LINCOLN, Neb. — The exhaustive reaccreditation process is winding to a close as University of Nebraska-Lincoln officials put the finishing touches on a report to the accrediting body.

The 100-page report will detail the university’s progress in five criteria areas, including instructional quality, the Lincoln Journal Star reports ( ). The report will be submitted before a nine-member team from the Higher Learning Commission visits the campus Oct. 24-25. The commission oversees the accreditation of colleges and universities in 19 states, including Nebraska and Iowa.

“We’ve tried to document the strengths of our programs, demonstrate that we have continued commitment to educational improvement and to enhance our understanding of our effectiveness as an institution,” Associate Dean of Graduate Studies Laurie Bellows told a forum of faculty, staff and students last week.

The university expects to highlight its enrollment growth as well as plans to close student achievement and graduation gaps, Bellows said. The report also will show the university commitment to campus diversity through initiatives such as the Jackie Gaughan Multicultural Center, which opened in 2010.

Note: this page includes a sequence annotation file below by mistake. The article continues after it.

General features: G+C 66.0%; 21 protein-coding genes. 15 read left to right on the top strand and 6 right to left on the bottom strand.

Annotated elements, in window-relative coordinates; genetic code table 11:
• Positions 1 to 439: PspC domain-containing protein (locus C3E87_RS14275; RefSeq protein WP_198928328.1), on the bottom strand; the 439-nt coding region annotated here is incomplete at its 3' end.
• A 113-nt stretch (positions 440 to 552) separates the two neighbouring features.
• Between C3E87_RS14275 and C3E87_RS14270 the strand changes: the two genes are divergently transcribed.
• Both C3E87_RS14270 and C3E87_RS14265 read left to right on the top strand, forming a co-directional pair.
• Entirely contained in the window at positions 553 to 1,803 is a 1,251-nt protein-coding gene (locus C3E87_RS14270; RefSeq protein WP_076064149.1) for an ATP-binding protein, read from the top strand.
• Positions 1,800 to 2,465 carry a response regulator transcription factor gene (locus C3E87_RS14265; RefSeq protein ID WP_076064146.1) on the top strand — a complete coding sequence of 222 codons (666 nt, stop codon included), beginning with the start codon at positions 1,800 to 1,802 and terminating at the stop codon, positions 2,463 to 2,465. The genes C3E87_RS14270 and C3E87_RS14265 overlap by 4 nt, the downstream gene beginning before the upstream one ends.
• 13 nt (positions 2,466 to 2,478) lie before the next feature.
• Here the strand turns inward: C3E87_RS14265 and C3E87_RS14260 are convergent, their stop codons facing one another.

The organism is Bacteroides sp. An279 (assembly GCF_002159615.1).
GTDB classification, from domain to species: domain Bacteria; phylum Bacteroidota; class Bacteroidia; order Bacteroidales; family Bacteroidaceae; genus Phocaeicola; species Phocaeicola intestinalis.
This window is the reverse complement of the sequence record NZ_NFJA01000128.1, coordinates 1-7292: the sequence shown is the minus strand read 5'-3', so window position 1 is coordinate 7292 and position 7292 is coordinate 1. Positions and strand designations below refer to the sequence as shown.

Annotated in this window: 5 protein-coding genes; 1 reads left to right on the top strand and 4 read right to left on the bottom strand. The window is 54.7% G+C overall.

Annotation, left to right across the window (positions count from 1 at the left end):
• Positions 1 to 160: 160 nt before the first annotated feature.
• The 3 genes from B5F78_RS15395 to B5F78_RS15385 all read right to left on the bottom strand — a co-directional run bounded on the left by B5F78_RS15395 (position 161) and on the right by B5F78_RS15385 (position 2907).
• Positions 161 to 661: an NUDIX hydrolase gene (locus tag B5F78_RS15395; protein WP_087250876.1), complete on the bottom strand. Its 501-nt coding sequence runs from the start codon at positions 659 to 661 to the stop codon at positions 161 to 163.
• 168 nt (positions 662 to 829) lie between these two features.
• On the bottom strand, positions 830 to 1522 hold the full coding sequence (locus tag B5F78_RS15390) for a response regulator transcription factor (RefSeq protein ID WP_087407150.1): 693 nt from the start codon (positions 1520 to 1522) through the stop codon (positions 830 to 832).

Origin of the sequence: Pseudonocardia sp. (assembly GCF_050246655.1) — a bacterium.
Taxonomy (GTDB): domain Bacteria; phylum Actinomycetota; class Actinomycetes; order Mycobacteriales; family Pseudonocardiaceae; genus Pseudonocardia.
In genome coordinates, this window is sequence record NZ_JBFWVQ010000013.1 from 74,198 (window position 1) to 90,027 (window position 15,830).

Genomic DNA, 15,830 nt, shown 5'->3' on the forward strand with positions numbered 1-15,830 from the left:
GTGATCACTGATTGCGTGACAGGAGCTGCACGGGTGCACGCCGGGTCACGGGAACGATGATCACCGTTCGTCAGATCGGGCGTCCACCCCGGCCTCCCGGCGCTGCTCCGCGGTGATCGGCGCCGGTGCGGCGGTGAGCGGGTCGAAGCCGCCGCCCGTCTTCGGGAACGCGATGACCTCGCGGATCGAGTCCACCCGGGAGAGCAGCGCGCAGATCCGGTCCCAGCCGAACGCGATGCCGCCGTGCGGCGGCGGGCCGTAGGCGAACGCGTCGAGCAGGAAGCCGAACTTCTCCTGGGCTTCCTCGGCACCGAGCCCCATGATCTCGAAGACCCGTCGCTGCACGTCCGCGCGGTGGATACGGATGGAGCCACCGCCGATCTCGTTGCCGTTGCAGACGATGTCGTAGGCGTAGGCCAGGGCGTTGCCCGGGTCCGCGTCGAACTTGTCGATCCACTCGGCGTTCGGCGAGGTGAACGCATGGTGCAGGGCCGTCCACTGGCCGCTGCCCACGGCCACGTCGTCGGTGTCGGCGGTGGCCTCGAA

Accreditation’s goal is to ensure the education provided by institutions of higher education meets certain levels of quality, said university spokesman Steve Smith. On a practical basis, it’s important to the university and students because the federal government won’t provide financial aid unless an educational institution is accredited.

At the university’s last accreditation renewal in 2006, Bellows said, the external review team criticized the lack of campus support for technology.

Since then, the university has bolstered technology infrastructure as it renovated classrooms and research labs.

“We have come so far since 2006 with our technology, so that’s something to celebrate,” Bellows said.

Information from: Lincoln Journal Star,